I want to say that I accidentally got paint in my eye in a more formal sounding manner with a single word. Is there a word I can use to express this in a sentence like "Paint ....ed into my eye." to mean "it accidentally entered into/touched"?

  • You could use the verb for the mechanism by which paint entered your eye: Paint squirted into my eye, paint dripped into my eye, I accidentally rubbed paint into my eye, the paint developed malevolent sentience, jumped out of the can and made a beeline into my eye...whatever fits the situation.
    – 1006a
    Feb 12, 2019 at 19:45

4 Answers 4


Native speakers typically express the idea like this:

I got paint in my eye.

Paint got in my eye.

See here, for example.

More formal and more generic ways of expressing the idea don't usually involve a more formal verb:

... foreign body in the eye ... intraocular foreign body ... chemical splash in eye ... intraocular chemical burns ...

but you could say

Paint came in contact with my eye.

Paint contacted the ocular surface.

The latter, with "ocular surface", is something you might find in a medical report. It is so far removed from everyday idiom that it could have a comical effect if the context in which it is used was otherwise informal and conversational.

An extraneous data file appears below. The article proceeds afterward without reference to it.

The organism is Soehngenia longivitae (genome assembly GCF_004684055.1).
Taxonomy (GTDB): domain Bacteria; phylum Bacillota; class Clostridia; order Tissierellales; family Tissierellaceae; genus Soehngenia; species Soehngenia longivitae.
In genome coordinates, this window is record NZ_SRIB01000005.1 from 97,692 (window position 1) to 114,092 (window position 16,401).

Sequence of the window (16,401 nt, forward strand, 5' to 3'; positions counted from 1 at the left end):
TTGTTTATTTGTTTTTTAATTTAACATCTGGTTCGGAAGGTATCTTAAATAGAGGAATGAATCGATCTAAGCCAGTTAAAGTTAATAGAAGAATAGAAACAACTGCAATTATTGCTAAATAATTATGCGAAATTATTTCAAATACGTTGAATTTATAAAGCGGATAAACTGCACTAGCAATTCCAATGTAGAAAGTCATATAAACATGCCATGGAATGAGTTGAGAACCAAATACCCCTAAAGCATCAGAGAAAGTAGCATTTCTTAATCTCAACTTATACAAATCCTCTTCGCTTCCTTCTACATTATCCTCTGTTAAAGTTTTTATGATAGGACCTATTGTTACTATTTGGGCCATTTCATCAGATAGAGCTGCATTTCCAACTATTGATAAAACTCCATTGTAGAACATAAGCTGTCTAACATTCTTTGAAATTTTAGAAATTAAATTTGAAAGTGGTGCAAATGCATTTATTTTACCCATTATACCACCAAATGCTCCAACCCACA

Similar to the suggested spatter, there is also the word splatter.

The verb form is is defined as:

Splash with a liquid, typically a thick or viscous one.

Splash (a liquid) over a surface or object.

I usually consider paint a viscous liquid.

The noun form of splatter is defined as:

A spot or trail of a thick or viscous liquid splashed over a surface or object.

So, your sample sentence could be "Paint splattered into my eye."


I was going to say "no, there is no single word in common use to indicate accidentally getting liquid into eye", but really, got is the word.

Saying "I got paint in my eye" is acceptable (and very common) in all but highly stylized contexts where precision is emphasized, such as a legal affidavit or medical record. It would be assumed to be by accident because you said "I got…" rather than "I put…", but you could certainly say "I accidentally got paint in my eye."

You may be concerned that "I got" is usually considered very informal, but in this specific instance it is considered a very proper way to indicate that this happened without you intending it to happen while still maintaining an active voice.


The paint intended for a surface that doesn't make it there is commonly called "spatter".

As in: "I was painting the ceiling, and got spatter in my eye." ('On the floor','on my shoes'. etc.)

Most dictionaries will show "spatter" as a noun and a verb: "I thought it would be neater to use a paint roller - but, it spattered the paint everywhere.

Spatter is also often used for a spray of blood. AmE

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